Ohio woman who caused fatal crash wants license back
Written by Associated Press   
Sunday, 21 July 2013 06:13

AKRON, Ohio (AP) — A judge is considering whether to restore the driving privileges of an Ohio woman convicted of vehicular homicide and drunken driving in a case wrought with emotion and legal uncertainty.

Molly Farmer, 29, of Akron, is seeking to have her driving privileges reinstated eight years after she caused a crash that killed 21-year-old Jackie Bryan, also of Akron.

As part of a plea deal, Farmer pleaded guilty in 2005 to vehicular manslaughter and drunken driving. In return, she avoided prison time and instead was sentenced to probation, 500 hours of community service and was given a lifetime suspension of her driver's license.

Bryan's family says her death has caused them unspeakable grief and suffering and that Farmer's fight to get her driver's license back is insulting.

More than 30 people on both sides of the issue packed a courtroom Thursday and gave emotional arguments before Summit County Common Pleas Judge Amy Corrigall Jones, who can issue a decision in the matter at any time.

Jones cautioned both sides ahead of her ruling.

"Please make no mistake that this court makes this decision full well knowing that there is no right decision, that there is nothing that can fix anything that has gone on from the date of the accident up to and through today," Jones said, according to the Akron Beacon Journal, (http://bit.ly/1535HiP).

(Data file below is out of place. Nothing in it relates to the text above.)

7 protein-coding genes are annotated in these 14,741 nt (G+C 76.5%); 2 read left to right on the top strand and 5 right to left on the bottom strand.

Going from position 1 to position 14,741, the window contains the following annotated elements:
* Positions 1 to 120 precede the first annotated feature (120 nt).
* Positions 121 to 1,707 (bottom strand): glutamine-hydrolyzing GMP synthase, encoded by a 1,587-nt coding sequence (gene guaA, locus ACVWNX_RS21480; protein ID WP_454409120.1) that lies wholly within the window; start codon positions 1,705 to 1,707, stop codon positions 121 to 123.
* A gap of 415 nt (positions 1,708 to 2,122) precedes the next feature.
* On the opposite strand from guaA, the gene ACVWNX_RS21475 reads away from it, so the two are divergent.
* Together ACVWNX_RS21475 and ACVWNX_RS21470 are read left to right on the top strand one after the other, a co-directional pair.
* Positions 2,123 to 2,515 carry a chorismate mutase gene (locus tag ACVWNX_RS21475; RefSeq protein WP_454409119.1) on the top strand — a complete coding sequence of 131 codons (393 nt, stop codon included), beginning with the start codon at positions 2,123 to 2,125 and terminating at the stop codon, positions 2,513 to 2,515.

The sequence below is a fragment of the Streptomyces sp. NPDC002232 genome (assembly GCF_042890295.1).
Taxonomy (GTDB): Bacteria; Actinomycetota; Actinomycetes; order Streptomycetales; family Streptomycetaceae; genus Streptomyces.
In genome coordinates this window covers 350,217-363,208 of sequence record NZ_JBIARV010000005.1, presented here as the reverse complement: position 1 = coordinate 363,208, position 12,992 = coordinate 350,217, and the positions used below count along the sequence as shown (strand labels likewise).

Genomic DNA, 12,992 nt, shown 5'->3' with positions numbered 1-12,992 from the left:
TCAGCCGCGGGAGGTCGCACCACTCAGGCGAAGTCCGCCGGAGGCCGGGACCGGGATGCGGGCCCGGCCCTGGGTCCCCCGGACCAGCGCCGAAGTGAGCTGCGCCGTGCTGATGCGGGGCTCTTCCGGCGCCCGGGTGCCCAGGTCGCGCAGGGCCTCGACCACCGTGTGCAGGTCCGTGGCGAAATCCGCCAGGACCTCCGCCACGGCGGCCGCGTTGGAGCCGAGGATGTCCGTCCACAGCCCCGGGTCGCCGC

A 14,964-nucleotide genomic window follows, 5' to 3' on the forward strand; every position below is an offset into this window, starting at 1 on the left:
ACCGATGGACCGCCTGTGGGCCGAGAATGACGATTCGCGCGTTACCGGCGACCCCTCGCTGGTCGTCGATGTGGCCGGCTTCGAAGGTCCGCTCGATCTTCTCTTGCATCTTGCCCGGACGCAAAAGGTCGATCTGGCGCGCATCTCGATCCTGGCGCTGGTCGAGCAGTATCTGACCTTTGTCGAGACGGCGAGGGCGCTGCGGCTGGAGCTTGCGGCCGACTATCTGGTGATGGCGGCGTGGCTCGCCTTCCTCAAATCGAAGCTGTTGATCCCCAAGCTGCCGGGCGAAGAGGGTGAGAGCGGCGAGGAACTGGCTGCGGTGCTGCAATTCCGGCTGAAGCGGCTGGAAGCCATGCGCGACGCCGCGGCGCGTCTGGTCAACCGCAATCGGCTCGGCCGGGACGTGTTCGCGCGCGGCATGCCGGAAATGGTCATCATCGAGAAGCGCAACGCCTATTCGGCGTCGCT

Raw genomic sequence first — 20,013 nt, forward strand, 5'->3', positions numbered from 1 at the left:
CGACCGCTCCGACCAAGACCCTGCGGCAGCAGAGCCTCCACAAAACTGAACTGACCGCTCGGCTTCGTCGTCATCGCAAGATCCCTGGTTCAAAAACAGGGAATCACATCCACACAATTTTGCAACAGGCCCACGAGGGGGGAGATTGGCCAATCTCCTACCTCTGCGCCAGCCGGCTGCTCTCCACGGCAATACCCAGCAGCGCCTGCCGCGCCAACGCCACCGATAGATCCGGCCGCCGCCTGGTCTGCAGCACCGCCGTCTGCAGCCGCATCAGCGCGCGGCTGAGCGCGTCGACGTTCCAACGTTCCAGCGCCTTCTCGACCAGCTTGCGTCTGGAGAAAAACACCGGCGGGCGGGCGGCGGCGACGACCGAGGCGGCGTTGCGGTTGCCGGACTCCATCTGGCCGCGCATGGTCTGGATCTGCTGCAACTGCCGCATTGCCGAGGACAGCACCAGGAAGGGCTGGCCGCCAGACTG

Jones said that in her extensive review of the case, it struck her "how horribly remarkable, awful (and) tragic this accident was, and what the Bryan family has been through and what Ms. Farmer has been through."

From her review, Jones said she found Farmer to be "a model citizen in terms of what our corrective and rehabilitative system is designed to do," and nothing in the record indicated otherwise.

Attorneys for both sides agreed that, under the original sentencing guidelines, the trial judge did not have the authority to impose a mandatory lifetime suspension of Farmer's license.

Farmer did not speak during the hearing. Her lawyer, Carmen Roberto, said a fair suspension would be eight to 10 years.

Summit County Assistant Prosecutor Teri Burnside said that the 2005 plea deal was "a negotiated plea" agreed upon by all parties and that even if the sentencing judge had followed corrected guidelines, Farmer would have had to wait 15 years before getting her license again.

"What saddens me, not only as a prosecutor but as a person, is that when you make an agreement, you honor that agreement. Honor it. Don't put this family through this anymore," Burnside said.

Bryan's sister, Nora Bryan, told the judge that the case has taken "an enormous emotional toll on me and my family. This is truly not the position that I ever thought we would have to be in again."

Her voice trembling, she said she is haunted by memories of her father "crying so hard, that he would become physically ill."

She said Farmer's request to have her license restored was an insult to Bryan's whole family.

Speaking directly to Farmer, she said: "It feels like Jackie's nothing more than an afterthought to you."


Information from: Akron Beacon Journal, http://www.ohio.com

Copyright 2013 The Associated Press.


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